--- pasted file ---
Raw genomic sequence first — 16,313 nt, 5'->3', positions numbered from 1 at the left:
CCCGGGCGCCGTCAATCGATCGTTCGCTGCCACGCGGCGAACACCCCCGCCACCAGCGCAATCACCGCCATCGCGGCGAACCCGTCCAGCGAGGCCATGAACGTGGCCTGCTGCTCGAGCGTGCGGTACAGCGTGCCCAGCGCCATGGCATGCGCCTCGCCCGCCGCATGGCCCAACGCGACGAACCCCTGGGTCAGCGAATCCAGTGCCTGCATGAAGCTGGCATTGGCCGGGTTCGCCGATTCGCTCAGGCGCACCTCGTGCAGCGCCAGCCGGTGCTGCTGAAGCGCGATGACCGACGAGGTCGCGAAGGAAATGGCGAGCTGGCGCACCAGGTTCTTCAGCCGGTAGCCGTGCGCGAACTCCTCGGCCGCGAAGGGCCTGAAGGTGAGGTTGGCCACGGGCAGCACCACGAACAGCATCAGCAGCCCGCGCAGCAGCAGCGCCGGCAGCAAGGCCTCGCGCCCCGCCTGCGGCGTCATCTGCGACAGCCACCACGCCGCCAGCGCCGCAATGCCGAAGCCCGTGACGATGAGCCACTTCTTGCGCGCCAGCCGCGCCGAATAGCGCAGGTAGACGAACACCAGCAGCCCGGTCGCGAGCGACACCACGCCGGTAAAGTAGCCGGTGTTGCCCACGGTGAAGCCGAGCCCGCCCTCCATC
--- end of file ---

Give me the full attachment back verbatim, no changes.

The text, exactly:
Raw genomic sequence first — 16,313 nt, 5'->3', positions numbered from 1 at the left:
CCCGGGCGCCGTCAATCGATCGTTCGCTGCCACGCGGCGAACACCCCCGCCACCAGCGCAATCACCGCCATCGCGGCGAACCCGTCCAGCGAGGCCATGAACGTGGCCTGCTGCTCGAGCGTGCGGTACAGCGTGCCCAGCGCCATGGCATGCGCCTCGCCCGCCGCATGGCCCAACGCGACGAACCCCTGGGTCAGCGAATCCAGTGCCTGCATGAAGCTGGCATTGGCCGGGTTCGCCGATTCGCTCAGGCGCACCTCGTGCAGCGCCAGCCGGTGCTGCTGAAGCGCGATGACCGACGAGGTCGCGAAGGAAATGGCGAGCTGGCGCACCAGGTTCTTCAGCCGGTAGCCGTGCGCGAACTCCTCGGCCGCGAAGGGCCTGAAGGTGAGGTTGGCCACGGGCAGCACCACGAACAGCATCAGCAGCCCGCGCAGCAGCAGCGCCGGCAGCAAGGCCTCGCGCCCCGCCTGCGGCGTCATCTGCGACAGCCACCACGCCGCCAGCGCCGCAATGCCGAAGCCCGTGACGATGAGCCACTTCTTGCGCGCCAGCCGCGCCGAATAGCGCAGGTAGACGAACACCAGCAGCCCGGTCGCGAGCGACACCACGCCGGTAAAGTAGCCGGTGTTGCCCACGGTGAAGCCGAGCCCGCCCTCCATC